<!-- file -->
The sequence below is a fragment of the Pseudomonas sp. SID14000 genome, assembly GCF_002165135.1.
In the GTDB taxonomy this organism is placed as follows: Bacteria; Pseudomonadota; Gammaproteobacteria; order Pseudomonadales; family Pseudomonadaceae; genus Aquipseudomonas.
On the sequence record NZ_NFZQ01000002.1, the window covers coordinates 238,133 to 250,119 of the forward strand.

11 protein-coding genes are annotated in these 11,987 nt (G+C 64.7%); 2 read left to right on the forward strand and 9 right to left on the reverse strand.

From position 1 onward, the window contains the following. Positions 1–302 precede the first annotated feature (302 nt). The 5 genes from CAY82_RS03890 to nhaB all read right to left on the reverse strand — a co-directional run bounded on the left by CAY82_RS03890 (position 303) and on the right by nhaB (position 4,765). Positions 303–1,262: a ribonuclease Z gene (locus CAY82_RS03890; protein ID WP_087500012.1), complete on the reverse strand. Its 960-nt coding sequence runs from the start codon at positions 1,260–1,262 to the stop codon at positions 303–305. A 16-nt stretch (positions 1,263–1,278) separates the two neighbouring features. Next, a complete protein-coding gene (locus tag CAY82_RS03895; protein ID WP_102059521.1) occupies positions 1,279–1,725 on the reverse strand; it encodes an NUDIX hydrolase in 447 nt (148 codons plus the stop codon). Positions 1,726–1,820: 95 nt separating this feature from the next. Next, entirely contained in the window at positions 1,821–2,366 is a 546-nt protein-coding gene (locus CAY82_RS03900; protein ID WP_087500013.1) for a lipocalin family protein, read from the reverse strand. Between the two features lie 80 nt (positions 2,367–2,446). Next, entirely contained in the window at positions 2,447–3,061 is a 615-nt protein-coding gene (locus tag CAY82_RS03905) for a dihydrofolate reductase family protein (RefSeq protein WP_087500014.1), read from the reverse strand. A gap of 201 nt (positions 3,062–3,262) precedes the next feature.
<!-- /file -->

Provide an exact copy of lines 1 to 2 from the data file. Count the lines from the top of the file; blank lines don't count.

The sequence below is a fragment of the Pseudomonas sp. SID14000 genome, assembly GCF_002165135.1.
In the GTDB taxonomy this organism is placed as follows: Bacteria; Pseudomonadota; Gammaproteobacteria; order Pseudomonadales; family Pseudomonadaceae; genus Aquipseudomonas.